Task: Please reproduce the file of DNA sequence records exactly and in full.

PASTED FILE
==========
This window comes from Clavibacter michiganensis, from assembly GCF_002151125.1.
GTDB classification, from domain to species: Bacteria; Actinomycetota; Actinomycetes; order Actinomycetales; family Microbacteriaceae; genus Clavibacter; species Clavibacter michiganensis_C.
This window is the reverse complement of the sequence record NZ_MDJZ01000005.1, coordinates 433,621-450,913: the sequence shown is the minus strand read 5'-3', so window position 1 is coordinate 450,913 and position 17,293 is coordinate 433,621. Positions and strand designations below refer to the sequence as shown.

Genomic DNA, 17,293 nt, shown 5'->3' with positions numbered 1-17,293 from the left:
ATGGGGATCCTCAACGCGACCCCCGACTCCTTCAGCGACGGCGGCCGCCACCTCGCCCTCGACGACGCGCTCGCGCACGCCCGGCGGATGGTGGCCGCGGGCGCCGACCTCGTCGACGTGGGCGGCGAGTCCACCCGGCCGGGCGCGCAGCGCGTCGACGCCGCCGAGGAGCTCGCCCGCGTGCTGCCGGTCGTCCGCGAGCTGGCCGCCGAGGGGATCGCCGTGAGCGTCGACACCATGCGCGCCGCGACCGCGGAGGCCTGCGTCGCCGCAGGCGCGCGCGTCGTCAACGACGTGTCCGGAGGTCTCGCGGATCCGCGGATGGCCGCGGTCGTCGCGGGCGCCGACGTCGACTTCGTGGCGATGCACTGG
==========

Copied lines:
This window comes from Clavibacter michiganensis, from assembly GCF_002151125.1.
GTDB classification, from domain to species: Bacteria; Actinomycetota; Actinomycetes; order Actinomycetales; family Microbacteriaceae; genus Clavibacter; species Clavibacter michiganensis_C.
This window is the reverse complement of the sequence record NZ_MDJZ01000005.1, coordinates 433,621-450,913: the sequence shown is the minus strand read 5'-3', so window position 1 is coordinate 450,913 and position 17,293 is coordinate 433,621. Positions and strand designations below refer to the sequence as shown.

Genomic DNA, 17,293 nt, shown 5'->3' with positions numbered 1-17,293 from the left:
ATGGGGATCCTCAACGCGACCCCCGACTCCTTCAGCGACGGCGGCCGCCACCTCGCCCTCGACGACGCGCTCGCGCACGCCCGGCGGATGGTGGCCGCGGGCGCCGACCTCGTCGACGTGGGCGGCGAGTCCACCCGGCCGGGCGCGCAGCGCGTCGACGCCGCCGAGGAGCTCGCCCGCGTGCTGCCGGTCGTCCGCGAGCTGGCCGCCGAGGGGATCGCCGTGAGCGTCGACACCATGCGCGCCGCGACCGCGGAGGCCTGCGTCGCCGCAGGCGCGCGCGTCGTCAACGACGTGTCCGGAGGTCTCGCGGATCCGCGGATGGCCGCGGTCGTCGCGGGCGCCGACGTCGACTTCGTGGCGATGCACTGG